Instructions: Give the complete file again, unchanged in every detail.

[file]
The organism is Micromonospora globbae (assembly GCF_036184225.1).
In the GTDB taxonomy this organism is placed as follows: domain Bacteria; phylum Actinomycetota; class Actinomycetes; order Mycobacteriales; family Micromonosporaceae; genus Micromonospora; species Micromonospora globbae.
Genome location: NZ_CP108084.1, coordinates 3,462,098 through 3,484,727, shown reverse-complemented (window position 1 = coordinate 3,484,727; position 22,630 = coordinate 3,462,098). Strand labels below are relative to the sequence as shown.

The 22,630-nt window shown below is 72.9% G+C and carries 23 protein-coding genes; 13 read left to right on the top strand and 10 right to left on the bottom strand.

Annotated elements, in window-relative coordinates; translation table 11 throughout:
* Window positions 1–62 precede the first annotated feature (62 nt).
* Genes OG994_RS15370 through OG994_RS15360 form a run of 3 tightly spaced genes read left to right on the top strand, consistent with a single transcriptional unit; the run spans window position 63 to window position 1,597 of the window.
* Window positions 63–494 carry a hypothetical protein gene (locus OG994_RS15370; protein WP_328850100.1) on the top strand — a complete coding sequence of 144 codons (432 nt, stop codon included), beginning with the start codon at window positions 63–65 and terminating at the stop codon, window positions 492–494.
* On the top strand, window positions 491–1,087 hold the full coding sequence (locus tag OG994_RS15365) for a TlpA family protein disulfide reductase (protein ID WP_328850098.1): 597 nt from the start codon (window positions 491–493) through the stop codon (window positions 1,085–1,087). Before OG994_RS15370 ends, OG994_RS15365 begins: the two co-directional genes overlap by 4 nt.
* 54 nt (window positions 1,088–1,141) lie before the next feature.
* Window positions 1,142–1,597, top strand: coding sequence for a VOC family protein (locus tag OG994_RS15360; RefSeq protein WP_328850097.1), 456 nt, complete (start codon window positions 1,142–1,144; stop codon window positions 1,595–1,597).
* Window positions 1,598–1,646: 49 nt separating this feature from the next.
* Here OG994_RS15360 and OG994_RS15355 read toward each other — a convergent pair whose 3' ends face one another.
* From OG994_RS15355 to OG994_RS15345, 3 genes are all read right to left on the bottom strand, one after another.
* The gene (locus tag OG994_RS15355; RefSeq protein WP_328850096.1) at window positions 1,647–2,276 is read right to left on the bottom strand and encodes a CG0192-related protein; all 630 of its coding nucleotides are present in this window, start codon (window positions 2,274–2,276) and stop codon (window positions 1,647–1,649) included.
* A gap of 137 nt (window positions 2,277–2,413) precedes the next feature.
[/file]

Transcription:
The organism is Micromonospora globbae (assembly GCF_036184225.1).
In the GTDB taxonomy this organism is placed as follows: domain Bacteria; phylum Actinomycetota; class Actinomycetes; order Mycobacteriales; family Micromonosporaceae; genus Micromonospora; species Micromonospora globbae.
Genome location: NZ_CP108084.1, coordinates 3,462,098 through 3,484,727, shown reverse-complemented (window position 1 = coordinate 3,484,727; position 22,630 = coordinate 3,462,098). Strand labels below are relative to the sequence as shown.

The 22,630-nt window shown below is 72.9% G+C and carries 23 protein-coding genes; 13 read left to right on the top strand and 10 right to left on the bottom strand.

Annotated elements, in window-relative coordinates; translation table 11 throughout:
* Window positions 1–62 precede the first annotated feature (62 nt).
* Genes OG994_RS15370 through OG994_RS15360 form a run of 3 tightly spaced genes read left to right on the top strand, consistent with a single transcriptional unit; the run spans window position 63 to window position 1,597 of the window.
* Window positions 63–494 carry a hypothetical protein gene (locus OG994_RS15370; protein WP_328850100.1) on the top strand — a complete coding sequence of 144 codons (432 nt, stop codon included), beginning with the start codon at window positions 63–65 and terminating at the stop codon, window positions 492–494.
* On the top strand, window positions 491–1,087 hold the full coding sequence (locus tag OG994_RS15365) for a TlpA family protein disulfide reductase (protein ID WP_328850098.1): 597 nt from the start codon (window positions 491–493) through the stop codon (window positions 1,085–1,087). Before OG994_RS15370 ends, OG994_RS15365 begins: the two co-directional genes overlap by 4 nt.
* 54 nt (window positions 1,088–1,141) lie before the next feature.
* Window positions 1,142–1,597, top strand: coding sequence for a VOC family protein (locus tag OG994_RS15360; RefSeq protein WP_328850097.1), 456 nt, complete (start codon window positions 1,142–1,144; stop codon window positions 1,595–1,597).
* Window positions 1,598–1,646: 49 nt separating this feature from the next.
* Here OG994_RS15360 and OG994_RS15355 read toward each other — a convergent pair whose 3' ends face one another.
* From OG994_RS15355 to OG994_RS15345, 3 genes are all read right to left on the bottom strand, one after another.
* The gene (locus tag OG994_RS15355; RefSeq protein WP_328850096.1) at window positions 1,647–2,276 is read right to left on the bottom strand and encodes a CG0192-related protein; all 630 of its coding nucleotides are present in this window, start codon (window positions 2,274–2,276) and stop codon (window positions 1,647–1,649) included.
* A gap of 137 nt (window positions 2,277–2,413) precedes the next feature.